Posted May 26, 2010 6:08 a.m. EDT
Updated May 26, 2010 10:41 a.m. EDT
A lot of us adults grew up hearing that the biggest threats from hurricanes were wind damage and storm surge. However, from 1970 until now, the majority of people who die during hurricanes die from inland flooding.
People living along the coast have learned to heed evacuation warnings. Most people will leave an area where coastal flooding is imminent, and they travel inland thinking they are safe. People who live inland also think they are safe. However more than half of hurricane related deaths occur during inland flooding. It can happen hundreds of miles inland from the coast.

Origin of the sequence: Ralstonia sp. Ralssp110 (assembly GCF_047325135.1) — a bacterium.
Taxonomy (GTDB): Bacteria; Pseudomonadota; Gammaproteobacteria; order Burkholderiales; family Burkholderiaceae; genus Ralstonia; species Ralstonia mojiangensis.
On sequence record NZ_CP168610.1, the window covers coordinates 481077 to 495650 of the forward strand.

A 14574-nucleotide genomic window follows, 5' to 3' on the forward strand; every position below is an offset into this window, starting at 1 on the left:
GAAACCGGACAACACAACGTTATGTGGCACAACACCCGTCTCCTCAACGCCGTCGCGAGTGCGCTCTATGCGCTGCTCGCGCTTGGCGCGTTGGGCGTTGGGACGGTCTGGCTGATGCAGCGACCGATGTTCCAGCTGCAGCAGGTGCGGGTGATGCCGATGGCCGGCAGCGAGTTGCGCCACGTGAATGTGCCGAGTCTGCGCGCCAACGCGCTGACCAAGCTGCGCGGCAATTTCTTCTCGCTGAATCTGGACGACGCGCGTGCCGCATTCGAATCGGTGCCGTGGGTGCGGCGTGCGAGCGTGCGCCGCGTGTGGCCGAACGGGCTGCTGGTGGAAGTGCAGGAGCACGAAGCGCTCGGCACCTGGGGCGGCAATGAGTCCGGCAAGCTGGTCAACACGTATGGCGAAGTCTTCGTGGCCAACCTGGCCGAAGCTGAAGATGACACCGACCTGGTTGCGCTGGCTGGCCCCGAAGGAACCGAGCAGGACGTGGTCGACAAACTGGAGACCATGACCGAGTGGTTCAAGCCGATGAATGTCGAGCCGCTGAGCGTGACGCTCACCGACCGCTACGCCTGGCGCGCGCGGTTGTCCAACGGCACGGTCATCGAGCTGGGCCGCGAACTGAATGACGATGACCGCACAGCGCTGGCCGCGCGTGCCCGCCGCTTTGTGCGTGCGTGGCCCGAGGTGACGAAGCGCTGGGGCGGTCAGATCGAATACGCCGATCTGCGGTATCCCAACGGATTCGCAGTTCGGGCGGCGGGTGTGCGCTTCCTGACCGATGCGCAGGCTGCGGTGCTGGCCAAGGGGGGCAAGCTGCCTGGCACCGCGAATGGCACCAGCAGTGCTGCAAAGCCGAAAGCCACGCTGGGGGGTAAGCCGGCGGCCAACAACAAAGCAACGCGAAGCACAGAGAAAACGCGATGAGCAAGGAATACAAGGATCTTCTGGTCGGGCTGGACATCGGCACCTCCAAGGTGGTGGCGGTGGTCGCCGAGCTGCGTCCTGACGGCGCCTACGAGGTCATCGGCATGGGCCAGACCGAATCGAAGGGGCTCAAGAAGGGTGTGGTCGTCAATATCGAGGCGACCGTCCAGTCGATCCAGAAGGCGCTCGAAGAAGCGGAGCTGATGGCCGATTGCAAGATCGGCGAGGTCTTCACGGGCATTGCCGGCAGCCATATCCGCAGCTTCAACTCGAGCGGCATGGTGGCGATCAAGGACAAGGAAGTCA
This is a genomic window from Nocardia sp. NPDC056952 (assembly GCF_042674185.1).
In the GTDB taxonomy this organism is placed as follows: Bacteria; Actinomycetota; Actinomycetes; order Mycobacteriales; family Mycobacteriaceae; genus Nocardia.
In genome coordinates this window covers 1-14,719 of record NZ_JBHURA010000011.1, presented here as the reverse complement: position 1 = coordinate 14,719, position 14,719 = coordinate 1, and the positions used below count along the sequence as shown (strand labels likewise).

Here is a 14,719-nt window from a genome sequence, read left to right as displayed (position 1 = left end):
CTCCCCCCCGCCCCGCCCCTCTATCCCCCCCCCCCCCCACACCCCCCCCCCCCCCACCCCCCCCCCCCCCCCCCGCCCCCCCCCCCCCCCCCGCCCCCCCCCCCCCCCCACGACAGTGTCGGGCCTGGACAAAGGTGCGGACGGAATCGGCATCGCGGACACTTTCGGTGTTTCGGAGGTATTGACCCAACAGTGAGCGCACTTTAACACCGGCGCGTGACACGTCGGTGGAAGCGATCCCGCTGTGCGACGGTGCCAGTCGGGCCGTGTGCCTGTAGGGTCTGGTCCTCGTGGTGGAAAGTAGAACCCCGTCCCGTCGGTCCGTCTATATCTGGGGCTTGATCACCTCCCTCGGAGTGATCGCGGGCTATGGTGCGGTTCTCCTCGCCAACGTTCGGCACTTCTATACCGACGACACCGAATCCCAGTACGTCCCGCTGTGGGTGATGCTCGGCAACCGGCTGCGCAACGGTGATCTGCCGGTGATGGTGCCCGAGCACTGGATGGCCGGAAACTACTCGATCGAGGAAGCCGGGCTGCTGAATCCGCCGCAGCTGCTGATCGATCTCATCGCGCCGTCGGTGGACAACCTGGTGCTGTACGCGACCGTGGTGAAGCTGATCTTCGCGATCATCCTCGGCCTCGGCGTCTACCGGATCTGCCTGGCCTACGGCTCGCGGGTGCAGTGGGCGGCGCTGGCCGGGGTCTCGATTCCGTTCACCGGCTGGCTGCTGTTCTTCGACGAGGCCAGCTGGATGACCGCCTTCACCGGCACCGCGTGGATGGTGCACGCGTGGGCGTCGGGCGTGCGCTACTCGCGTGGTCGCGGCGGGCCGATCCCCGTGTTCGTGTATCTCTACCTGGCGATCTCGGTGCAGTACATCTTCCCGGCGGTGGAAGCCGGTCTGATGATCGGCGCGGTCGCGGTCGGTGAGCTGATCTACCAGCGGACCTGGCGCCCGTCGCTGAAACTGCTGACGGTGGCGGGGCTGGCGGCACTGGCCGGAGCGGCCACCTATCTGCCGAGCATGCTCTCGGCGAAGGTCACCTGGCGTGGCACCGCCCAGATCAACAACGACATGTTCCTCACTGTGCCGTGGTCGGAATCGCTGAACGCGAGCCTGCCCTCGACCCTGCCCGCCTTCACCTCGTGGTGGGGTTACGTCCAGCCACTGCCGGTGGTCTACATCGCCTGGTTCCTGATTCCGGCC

The mountains of North Carolina sustained devastating flooding during the fall of 2004 as three tropical systems moved through. Many of us remember the flooding from hurricane Floyd in 1999. Of the 56 people who died 50 of them died during inland flooding, mostly by driving their cars into floodwater. That's the leading cause of inland flooding deaths.
The National Weather Service coined a phrase a few years ago: Turn Around, Don't Drown. It sounds simple but two feet of water can wash a vehicle off a road. It's never safe to try to drive across a flooded road even if the water looks shallow. Crossing on foot is even more dangerous: A mere six inches of running water is enough to knock you off your feet!
Children are at high risk during flooding. Inland flooding accounts for 78% of tropical cyclone deaths involving children. Don't let your children play in flood waters. They can easily be swept away. Flood waters are often quite polluted as well. Stay safe and away from flooding this hurricane season.